Greenhut Gas: Spreading Socialized Health Care Myths

You’ve gotta love Steven Greenhut. He never misses an opportunity to spread a myth to support his “Libertarian Principles.”  These principles of course include the general premise that any form of collective interaction of the population is socialism and therefore bad. If the “free market” does not create it, it should not exist.  The Libertarian perspective sees no need for regulation of business at all. Laissez faire capitalism is the only societal model of merit and business will regulate itself.

Simply put, everyone should be on his or her own.

Extending the libertarian principle to its logical conclusion related to health care, any form of collective system of health care services is unnecessary and socialist. It is this very principle however that has caused to exponential rise in the cost of health care in the United States. 

True to his beliefs, in a post today on the Orange Punch blog (Obamacare needs to be stopped) Greenhut claims that:

 “President Obama’s health-care reform plan will be a disaster, which will put government further into the health-care business and further turn the system into something that functions with the compassion and efficiency of the Department of Motor Vehicles.” He further claims; “Increasingly, the Canadian system is failing — long waits for services and doctors who are fleeing for other countries.”

First, the current system of health care, run by for profit insurance companies, makes the DMV look like a good model to follow.  In order to get care that you need your doctor needs to call the IPA that contracts with the insurance company to “manage” your care. When they deny that test, service, procedure, or referral, you can then appeal that decision to your insurance provider who will tell you that your employer did not order a particular level of care, so you cannot get it unless you want to pay for it yourself.

Because of this process the United States has the world’s most expensive health care system. Americans get coverage either through private insurance provided by employers or bought by individuals, or through government-run programs for the elderly, poor and others. But millions remain uninsured and the United States lags many other industrialized nations in important health measures such as life expectancy and infant mortality.

In an article published in the Denver Post on June 7, 2009 Rhonda Hackett debunks common Canadian Health Care Myths.

Myth: Canada’s health care system is a cumbersome bureaucracy.

The U.S. has the most bureaucratic health care system in the world. More than 31 percent of every dollar spent on health care in the U.S. goes to paperwork, overhead, CEO salaries, profits, etc. The provincial single-payer system in Canada operates with just a 1 percent overhead. Think about it. It is not necessary to spend a huge amount of money to decide who gets care and who doesn’t when everybody is covered.

Myth: The Canadian system is significantly more expensive than that of the U.S.

Ten percent of Canada’s GDP is spent on health care for 100 percent of the population. The U.S. spends 17 percent of its GDP but 15 percent of its population has no coverage whatsoever and millions of others have inadequate coverage. In essence, the U.S. system is considerably more expensive than Canada’s. Part of the reason for this is uninsured and underinsured people in the U.S. still get sick and eventually seek care. People who cannot afford care wait until advanced stages of an illness to see a doctor and then do so through emergency rooms, which cost considerably more than primary care services.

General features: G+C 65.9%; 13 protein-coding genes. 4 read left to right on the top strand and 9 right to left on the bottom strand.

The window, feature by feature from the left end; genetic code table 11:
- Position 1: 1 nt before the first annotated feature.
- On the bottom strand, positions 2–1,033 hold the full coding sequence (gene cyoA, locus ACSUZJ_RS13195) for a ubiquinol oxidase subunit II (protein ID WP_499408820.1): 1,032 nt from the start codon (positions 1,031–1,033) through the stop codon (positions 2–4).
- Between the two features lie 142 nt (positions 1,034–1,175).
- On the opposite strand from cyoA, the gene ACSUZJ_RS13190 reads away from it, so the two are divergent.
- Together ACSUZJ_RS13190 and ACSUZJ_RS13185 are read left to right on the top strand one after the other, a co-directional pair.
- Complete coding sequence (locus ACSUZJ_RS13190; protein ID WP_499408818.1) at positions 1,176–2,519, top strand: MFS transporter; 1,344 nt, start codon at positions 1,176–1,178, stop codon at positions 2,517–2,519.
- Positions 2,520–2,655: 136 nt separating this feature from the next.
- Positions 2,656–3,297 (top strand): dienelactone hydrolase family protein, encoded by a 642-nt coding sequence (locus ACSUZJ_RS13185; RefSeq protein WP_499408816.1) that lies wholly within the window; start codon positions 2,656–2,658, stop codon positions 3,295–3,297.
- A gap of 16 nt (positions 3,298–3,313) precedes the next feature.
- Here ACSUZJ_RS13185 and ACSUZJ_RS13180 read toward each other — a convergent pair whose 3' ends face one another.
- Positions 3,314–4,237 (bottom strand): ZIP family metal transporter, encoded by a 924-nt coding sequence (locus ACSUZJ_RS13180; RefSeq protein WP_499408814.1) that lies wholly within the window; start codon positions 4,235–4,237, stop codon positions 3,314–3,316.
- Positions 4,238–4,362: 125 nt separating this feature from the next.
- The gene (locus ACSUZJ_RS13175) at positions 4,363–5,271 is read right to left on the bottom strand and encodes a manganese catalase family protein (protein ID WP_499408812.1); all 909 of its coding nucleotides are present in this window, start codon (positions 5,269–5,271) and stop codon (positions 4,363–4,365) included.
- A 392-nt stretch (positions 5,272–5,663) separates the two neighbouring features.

For the record, the administrative cost for Medicare (the government program) is around 2%.

healthcareSecond, while the Canadian system may not be perfect, it is not a disaster and it is not failing. Doctors are not fleeing Canada the statement is simply not true.

While a certain amount of cross-border and overseas migration is inevitable in today’s economy, when it comes to (Canadian) physicians, the brain drain is more a trickle than a flood.  Physicians enter and leave the country for a number of reasons. For instance, some Canadian doctors go overseas for medical training then return home to practise. Foreign medical school graduates may arrive with temporary work visas or as landed immigrants, practise in Canada for a while, leave, and even decide to return eventually.

The Canadian Institute for Health Information (CIHI) charts migration patterns for practising physicians. The data exclude interns, residents, and doctors who leave Canada right after graduation without ever working here, but they still provide important information on trends.

According to CIHI data, the number of doctors leaving hit two peaks in the last 35 years: one in the late 1970s, when we lost around 600 doctors a year, and another in the mid-1990s, when we lost around 700 a year. Further analysis of the losses in the mid-1990s shows this represents a loss of only one to one and a half percent of all practising doctors in the country. As well, this trend appears to have slowed in recent years — in 2003, only 320 physicians left Canada, and in 2004, there was actually a brain gain of 55 doctors.

Libertarians like Greenhut would rather demonize efforts to provide health care to all Americans than address the need. Using terms like socialism, and painting images of long lines like at the post office or DMV, and claiming long waits for surgeries are all tools of deception they present to distract people from supporting any change to the status quo out of fear. In Orange County, Freedom Communications refuses to present any alternative point of view. For those who only get their news from the Register, they can only assume that Health Care Reform is unnecessary, unwanted, and too taxing.

So when Greenhut blows off his gas about Obama mishandling the Health Care debate; that his health care ideas are losing popularity; that he is failing at keeping congressional Democrats on the same page and, of course, that his fiscal projections are way off; then of course there is only once conclusion you can reach.

But a conclusion based upon irrational protestations and phony analysis is wrong. Every major industrial economy in the world provides health care to its residents (and in most cases to visitors too). These economies have not collapsed under the weight of ever increasing health care costs. There is no excessive bureaucracy controlling or rationing care. Unlike the United States where there is a insurance company bureaucrat motivated purely by profit looking for any possible way to deny coverage for the care your doctor says you need, there is no government bureaucrat standing between your doctor and your care. There is only basic health care, provided to all, and paid for by all.

Other than the fact that there is no “profit” in it, what’s wrong with that?